BANGOR, Maine — Members of the Hammond Street Senior Center watched Friday as pallets of soil, compost and lumber were lifted by a truck boom onto the second-floor roof, home of the “Still Growing” Rooftop Garden.
The materials were made possible by a $5,000 grant awarded to the senior center by the Changemakers community action program for being one of the Northeast’s best social innovators in mobilizing citizens to build a better community.
“We’re using the funds to expand the size [of the garden] and put an irrigation system in,” said Deanna Partridge, the center’s development and communications director. “It’s also helping us with really shifting the focus of the senior center. We’re looking to be a regional resource for healthy eating with produce from the garden. The grant funding is helping support fine-tuning our mission in that direction.”
Members of the center participate not only in gardening but also in harvesting, selling and cooking the produce. Partridge said the center emphasizes that healthy eating leads to healthy aging.
With the grant money, Charlie Taylor and Gayle Crowley, both Bangor residents and co-leaders of the rooftop garden project, plan to double the size of the garden and add nine raised beds.
They started the mostly organic garden after they both moved into downtown apartments and were left without land for gardening. The entrance to the garden is a window-sized doorway, reachable by three wooden steps.
“Gayle and I started it two years ago with two window boxes and buckets,” Taylor said. “It means a lot to me.”
The garden, which grows flowers along with produce such as lettuce, beans, tomatoes, squash, onion and eggplant, has since expanded to seven raised beds and several containers and boxes. Taylor and his brother Bob, also a member, built the raised beds. Partridge said there are 25 members directly involved with the garden, including people who harvest the produce.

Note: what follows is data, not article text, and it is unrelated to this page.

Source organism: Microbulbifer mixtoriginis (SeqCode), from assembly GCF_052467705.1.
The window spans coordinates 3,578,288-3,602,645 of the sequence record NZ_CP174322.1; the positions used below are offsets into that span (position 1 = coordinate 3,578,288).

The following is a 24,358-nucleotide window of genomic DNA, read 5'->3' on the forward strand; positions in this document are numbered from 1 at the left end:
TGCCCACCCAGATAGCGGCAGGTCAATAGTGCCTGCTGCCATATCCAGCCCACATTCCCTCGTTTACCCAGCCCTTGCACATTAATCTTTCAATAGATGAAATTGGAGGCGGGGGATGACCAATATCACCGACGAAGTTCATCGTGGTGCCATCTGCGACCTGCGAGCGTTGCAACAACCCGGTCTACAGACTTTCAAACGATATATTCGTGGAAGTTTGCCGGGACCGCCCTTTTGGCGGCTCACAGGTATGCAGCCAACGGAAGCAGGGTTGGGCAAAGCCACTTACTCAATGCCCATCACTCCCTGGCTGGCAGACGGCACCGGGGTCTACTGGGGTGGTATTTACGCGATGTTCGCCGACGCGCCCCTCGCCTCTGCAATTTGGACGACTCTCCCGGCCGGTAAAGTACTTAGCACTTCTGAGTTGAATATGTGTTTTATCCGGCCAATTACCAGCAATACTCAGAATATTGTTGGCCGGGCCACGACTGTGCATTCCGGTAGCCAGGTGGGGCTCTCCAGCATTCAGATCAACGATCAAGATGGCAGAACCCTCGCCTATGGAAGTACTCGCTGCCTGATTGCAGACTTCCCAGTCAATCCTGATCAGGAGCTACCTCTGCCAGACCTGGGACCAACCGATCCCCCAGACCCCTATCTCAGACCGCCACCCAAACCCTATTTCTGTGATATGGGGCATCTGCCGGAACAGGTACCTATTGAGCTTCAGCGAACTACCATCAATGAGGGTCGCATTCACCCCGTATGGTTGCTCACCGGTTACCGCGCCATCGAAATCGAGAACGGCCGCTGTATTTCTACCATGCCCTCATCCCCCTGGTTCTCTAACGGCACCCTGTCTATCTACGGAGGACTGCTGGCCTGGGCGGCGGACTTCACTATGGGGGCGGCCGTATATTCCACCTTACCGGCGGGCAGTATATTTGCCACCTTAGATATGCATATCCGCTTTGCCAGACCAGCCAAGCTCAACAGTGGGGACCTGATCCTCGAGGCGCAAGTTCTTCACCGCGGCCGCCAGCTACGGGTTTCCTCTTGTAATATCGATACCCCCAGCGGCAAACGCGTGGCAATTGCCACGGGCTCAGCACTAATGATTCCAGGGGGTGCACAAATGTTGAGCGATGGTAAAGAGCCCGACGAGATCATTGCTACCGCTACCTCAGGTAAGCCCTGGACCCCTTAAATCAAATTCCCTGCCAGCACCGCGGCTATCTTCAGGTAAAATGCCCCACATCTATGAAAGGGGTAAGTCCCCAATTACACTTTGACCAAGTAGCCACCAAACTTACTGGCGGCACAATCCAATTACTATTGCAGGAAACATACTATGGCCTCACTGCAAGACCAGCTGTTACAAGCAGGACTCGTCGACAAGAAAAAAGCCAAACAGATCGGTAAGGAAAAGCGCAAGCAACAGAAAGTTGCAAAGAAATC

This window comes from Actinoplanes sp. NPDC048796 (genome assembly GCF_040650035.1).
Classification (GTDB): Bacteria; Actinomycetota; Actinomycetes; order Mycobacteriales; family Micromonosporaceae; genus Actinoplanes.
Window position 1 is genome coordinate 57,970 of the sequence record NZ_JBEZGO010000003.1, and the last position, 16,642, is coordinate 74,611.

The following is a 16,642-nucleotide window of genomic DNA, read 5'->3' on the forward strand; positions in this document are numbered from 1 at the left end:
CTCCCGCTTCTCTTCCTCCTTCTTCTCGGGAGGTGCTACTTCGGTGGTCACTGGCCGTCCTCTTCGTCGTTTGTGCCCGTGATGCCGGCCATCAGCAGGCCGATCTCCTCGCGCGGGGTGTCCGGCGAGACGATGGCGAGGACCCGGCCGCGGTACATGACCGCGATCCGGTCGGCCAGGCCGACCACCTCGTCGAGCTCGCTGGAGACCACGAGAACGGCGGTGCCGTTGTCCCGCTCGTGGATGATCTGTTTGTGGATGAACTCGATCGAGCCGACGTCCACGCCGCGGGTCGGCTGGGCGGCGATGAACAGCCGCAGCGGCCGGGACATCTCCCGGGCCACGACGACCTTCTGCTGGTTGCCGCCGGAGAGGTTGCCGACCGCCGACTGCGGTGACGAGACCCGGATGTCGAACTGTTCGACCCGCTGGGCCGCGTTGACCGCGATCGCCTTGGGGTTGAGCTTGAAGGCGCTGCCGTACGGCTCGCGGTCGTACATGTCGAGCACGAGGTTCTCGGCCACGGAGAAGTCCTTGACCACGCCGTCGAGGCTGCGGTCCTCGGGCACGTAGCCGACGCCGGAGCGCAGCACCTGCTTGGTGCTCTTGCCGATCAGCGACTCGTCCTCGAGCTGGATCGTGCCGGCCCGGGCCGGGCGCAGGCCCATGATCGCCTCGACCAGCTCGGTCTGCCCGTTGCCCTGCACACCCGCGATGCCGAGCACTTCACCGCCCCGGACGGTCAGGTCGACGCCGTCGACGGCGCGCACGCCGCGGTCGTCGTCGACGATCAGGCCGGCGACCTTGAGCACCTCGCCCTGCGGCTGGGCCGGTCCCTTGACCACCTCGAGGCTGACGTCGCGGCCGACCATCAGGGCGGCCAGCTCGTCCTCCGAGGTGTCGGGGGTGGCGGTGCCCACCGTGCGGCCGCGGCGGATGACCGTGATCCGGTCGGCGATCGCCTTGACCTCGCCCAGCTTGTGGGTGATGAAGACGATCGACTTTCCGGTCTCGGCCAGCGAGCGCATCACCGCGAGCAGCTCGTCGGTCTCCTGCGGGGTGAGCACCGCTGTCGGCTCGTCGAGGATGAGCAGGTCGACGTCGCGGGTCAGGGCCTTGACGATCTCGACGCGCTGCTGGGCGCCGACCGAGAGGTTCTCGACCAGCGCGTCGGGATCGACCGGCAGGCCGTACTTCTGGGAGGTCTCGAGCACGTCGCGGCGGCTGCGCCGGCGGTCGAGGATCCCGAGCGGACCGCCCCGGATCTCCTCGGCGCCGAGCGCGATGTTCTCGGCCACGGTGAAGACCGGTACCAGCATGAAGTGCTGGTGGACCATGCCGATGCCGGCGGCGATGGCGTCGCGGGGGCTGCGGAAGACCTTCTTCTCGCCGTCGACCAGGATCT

“This has been a great unifier, because the members who like to eat, which is pretty much everyone, have really started to appreciate the growers, and the growers like having people appreciate the food they grow,” said Kathy Bernier, executive director of the senior center.
The senior center won the grant after a national panel of judges selected 15 finalists from nearly 350 applicants. The finalists had a month to get word out about their project and garner online votes.
Bernier said local businesses and organizations have supported the project by providing assistance and discounts. Along with $1,000, Martin’s Point Healthcare donated staff members to assist in the “Healthy Eating=Healthy Aging” summer workshop luncheon series, in which members cooked produce from the garden. The University of Maine Cooperate Extension is assisting with the installation of the irrigation system.
Last year, members lugged each bag of soil on the vintage elevator to the second floor, a time-consuming process, Taylor said. This year was different. Granville Stone of Holden, another supporter of the project, rented a truck with a boom for the senior center.
“It’s the most exciting thing to happen so far,” Crowley, a Master Gardener, said as pallets were lifted onto the rooftop.
Crowley and Taylor said they hope to get more members involved with the garden.
“The garden was such a unique idea that really changed the way people think of a senior center,” Partridge said. “We have people climbing out the window to garden.”